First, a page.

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Hotel Du Lac Paperback – 1 Feb 1994
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"Brookner's most absorbing novel...wryly realistic...graceful and attractive." ?Anne Tyler, The New York Times Book Review
"Impeccably written and suffused with pleasing wit." ?Newsweek
"Distinctive, spellbinding...elegant but passionate, funny but oddly earnest.... Novels like hers are why we read novels." ?Christian Science Monitor
"A remarkable novel...Anita Brookner's best." ?Victoria Glendinning, The Sunday Times (London)
About the Author
Anita Brookner was born in south London in 1928, the daughter of a Polish immigrant family. She trained as an art historian, and worked at the Courtauld Institute of Art until her retirement in 1988. She published her first novel, A Start in Life, in 1981 and her twenty-fourth, Strangers, in 2009. Hotel du Lac won the 1984 Booker Prize. As well as fiction, Anita Brookner has published a number of volumes of art criticism.See all Product description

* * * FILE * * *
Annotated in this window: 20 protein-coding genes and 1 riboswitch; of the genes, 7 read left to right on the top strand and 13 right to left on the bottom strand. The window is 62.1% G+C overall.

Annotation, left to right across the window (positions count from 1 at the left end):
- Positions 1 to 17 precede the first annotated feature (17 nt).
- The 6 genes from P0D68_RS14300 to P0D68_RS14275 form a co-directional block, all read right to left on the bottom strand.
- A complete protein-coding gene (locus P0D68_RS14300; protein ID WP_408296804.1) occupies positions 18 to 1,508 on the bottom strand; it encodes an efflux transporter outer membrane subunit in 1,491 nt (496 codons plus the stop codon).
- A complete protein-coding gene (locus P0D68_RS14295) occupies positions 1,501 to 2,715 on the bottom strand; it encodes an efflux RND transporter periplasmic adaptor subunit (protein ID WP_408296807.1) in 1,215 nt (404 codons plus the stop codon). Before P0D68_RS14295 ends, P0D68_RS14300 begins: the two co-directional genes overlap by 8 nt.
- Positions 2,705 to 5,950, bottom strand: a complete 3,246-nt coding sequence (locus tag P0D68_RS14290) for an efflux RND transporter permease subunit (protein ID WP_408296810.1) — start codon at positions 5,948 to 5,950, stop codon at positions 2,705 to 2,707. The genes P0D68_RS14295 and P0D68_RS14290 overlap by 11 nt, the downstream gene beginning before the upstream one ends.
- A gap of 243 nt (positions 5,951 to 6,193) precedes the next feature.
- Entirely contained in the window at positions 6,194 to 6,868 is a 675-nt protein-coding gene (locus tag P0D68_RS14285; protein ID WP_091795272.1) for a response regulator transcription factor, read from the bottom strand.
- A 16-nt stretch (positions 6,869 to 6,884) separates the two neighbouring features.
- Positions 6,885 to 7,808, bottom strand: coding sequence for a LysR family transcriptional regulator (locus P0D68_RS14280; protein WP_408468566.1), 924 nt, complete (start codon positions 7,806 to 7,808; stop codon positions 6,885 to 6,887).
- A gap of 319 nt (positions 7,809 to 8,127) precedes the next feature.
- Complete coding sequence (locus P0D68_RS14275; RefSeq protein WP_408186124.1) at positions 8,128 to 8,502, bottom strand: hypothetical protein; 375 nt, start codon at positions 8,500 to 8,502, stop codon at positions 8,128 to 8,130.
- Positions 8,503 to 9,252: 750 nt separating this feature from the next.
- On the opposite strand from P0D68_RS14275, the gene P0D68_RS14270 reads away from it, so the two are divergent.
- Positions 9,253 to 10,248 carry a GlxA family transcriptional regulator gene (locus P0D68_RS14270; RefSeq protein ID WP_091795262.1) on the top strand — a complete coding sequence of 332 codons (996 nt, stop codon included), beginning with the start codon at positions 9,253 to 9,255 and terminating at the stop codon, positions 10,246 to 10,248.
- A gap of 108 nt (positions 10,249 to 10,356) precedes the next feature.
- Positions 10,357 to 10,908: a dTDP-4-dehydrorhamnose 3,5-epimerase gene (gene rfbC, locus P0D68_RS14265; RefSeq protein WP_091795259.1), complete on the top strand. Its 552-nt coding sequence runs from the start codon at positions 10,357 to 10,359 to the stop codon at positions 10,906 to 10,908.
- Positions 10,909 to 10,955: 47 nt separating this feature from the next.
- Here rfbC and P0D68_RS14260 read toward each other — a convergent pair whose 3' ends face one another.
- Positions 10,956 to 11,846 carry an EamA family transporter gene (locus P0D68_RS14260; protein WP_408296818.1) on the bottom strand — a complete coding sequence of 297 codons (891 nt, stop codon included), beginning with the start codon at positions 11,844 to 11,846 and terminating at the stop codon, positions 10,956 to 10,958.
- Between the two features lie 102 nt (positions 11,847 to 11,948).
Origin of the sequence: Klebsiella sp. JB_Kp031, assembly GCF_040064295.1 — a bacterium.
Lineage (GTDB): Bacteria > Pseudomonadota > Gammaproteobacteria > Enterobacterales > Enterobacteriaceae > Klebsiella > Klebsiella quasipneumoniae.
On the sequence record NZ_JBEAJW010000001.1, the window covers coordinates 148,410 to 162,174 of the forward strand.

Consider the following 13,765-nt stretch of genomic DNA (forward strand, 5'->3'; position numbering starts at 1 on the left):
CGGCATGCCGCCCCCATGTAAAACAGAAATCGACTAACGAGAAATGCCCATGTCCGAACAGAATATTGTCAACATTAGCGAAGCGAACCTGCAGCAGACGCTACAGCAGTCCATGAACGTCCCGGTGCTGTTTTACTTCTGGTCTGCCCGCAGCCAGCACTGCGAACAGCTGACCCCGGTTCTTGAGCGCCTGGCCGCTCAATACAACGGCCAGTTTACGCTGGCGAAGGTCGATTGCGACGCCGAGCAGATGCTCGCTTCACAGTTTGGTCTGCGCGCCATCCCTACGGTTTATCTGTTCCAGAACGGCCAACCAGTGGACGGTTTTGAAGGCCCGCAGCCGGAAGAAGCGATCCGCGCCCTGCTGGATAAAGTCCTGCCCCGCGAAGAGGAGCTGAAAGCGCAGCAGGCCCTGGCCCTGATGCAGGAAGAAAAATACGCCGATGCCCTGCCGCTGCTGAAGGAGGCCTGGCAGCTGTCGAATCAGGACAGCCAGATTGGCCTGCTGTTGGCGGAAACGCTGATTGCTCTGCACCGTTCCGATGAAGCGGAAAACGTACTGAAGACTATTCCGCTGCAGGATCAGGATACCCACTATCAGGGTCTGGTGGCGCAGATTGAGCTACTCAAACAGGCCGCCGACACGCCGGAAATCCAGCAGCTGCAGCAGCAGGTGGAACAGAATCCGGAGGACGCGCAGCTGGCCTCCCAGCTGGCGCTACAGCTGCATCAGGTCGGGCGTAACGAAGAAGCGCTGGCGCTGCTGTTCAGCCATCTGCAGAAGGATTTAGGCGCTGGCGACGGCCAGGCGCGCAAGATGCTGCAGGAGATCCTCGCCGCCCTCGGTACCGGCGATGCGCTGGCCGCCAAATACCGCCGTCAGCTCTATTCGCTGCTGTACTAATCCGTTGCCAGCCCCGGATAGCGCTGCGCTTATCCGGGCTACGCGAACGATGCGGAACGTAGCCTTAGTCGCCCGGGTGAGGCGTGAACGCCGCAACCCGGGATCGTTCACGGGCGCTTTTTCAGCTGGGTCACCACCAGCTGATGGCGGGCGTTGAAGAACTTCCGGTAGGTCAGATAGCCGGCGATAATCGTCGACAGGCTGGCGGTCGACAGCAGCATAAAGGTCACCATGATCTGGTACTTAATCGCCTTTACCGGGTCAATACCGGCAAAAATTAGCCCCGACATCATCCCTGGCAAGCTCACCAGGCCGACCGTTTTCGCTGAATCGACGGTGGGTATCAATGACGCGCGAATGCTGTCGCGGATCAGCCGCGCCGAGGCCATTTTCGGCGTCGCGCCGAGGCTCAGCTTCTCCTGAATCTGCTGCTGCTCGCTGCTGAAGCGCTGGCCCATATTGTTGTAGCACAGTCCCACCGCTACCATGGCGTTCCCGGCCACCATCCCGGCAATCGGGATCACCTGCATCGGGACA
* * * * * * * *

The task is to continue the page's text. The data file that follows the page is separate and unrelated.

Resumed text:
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As other reviewers have noted, the whole environment feels pre-War, so when certain hints make one aware that it actually is set in the 1980s, it's quite a jolt. Ms Brookner writes faultless, elegant prose, but I wasn't entirely convinced by Edith's choices, given that she was a successful woman of only thirty years ago. (One can empathise with events in Jane Austen's novels because women of that era were under very different social and financial constraints.)
Consequently the whole story didn't really work for me, despite its polished style.
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This time through though I am struck by her talents as a writer - she has a way with making words dance in line together, and a way of building sentences that are often longer than those employed in current best-seller fiction, but sentences that work and make sense. And ... although not much "happens", relative to best sellers that are very "happening", it is a page-turner. Here from the end of chapter one. It is the thoughts of the elder owner of the hotel. "Hope, Edith Joanna. An unusual name for an English lady. Perhaps not entirely English. Perhaps not entirely a lady. Recommended, of course. But in this business one never knew."
And so ... I turned the page, intrigued.
If you enjoy "classical", more "traditional" writing then this one is for you. I see now, though not at time of publication, why it won the Booker. Skillful writing. Skillful storytelling. The author is gifted in her use of techniques, though again, they are not techniques I would actively seek to use in my own writing. Highly recommended to those who love the exercise of language skillfully selected and woven.